Decision Filter: Cutoff Value

The cutoff value of your decision filter represents the minimum estimated promise of a therapy required before you would be willing to use it. Your cutoff value represents your level of skepticism. So exploring the effect of different cutoff values shows the effect of varying levels of skepticism on the outcome of your decision process and ultimately on the amount of benefit you get from your choices.

It may have occurred to you that a single cutoff value applied to all possible alternative therapies despite vastly varying characteristics is not how decision making really works. I agree. And in the last part of the presentation I will describe in great detail how you might modify the cut-off value separately for each therapy based on its particular characteristics. I also don’t expect that you (or anyone) would actually use numbers to represent the promise of therapies they are considering and use a numeric cutoff to decide. Instead, it will be something of a gut feel of how much promise you require for a given therapy to accept it. Still, it is useful to consider the general effects of a high (skeptical) cutoff or a low (credulous) cutoff.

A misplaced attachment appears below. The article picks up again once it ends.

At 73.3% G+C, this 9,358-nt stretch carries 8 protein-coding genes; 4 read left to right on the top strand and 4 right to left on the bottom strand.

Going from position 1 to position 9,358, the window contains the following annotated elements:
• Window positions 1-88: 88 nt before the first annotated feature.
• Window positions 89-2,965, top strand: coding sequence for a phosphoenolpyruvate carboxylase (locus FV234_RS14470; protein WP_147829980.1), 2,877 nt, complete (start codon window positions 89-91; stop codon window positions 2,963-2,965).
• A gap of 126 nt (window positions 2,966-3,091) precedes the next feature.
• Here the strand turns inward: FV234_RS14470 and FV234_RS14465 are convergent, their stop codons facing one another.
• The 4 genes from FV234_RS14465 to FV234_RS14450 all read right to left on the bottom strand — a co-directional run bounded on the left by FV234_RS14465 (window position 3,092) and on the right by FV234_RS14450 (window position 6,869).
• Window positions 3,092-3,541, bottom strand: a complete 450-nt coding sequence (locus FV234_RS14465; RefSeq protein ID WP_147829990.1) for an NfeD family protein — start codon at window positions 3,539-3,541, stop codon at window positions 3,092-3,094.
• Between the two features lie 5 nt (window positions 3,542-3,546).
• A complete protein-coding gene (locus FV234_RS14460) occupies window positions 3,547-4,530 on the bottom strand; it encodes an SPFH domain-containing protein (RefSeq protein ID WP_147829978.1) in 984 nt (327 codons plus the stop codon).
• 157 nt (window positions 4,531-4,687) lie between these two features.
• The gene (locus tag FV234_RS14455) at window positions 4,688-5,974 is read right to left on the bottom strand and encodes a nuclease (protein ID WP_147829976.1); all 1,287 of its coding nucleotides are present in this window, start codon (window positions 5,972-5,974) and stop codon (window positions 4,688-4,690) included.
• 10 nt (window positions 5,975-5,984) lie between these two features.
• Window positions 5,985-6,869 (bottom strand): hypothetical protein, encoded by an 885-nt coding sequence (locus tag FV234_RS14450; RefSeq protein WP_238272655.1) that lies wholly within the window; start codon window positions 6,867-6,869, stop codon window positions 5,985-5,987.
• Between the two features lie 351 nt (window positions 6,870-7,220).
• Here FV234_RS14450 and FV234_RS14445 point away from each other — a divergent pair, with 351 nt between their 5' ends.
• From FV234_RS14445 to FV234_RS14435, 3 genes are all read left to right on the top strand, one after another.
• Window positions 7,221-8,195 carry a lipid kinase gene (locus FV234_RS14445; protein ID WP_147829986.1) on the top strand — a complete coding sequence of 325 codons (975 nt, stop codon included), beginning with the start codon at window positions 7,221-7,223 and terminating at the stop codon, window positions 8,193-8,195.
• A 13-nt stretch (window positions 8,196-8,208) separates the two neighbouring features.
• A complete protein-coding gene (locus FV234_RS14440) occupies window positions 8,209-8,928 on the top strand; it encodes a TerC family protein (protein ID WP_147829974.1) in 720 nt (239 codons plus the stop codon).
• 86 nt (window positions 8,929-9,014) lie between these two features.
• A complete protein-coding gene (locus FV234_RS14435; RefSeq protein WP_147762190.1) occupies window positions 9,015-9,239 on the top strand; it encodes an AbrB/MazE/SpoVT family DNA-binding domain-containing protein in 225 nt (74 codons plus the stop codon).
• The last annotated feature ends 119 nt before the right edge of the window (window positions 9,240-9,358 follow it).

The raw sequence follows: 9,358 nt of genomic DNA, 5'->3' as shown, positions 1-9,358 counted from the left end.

In this diagram the cutoff value used is shown as a black circle in the box in the lower left. The size of the circle represents the cutoff value. In this example the large circle means all therapies with promise that size or less would be accepted. Remember that small circles are the most promising therapies. So this diagram is an example of the effect of a very low cutoff value.

With a very low cutoff value, you would accept virtually any therapy. Thus the group of therapies selected is shown as the same as the group of therapies you are choosing from. In reality, since you probably can’t use all therapies at once, if you are operating with a very credulous cutoff your are likely to just accept the first few therapies you encounter. If you accept that most alternative therapies are not promising but only a few are, then you can see that this strategy selects mostly unpromising therapies and does not maximize your odds of survival. If you actually believe that most alternative therapies are highly effective against cancer, then you might think that such a filter would be effective – you don’t need to pay much attention to choosing a therapy if almost anything works. I wish cancer were that easy!

This CancerGuide Page By Steve Dunn. Copyright 1999 Steve Dunn
Last Updated June 22, 1999

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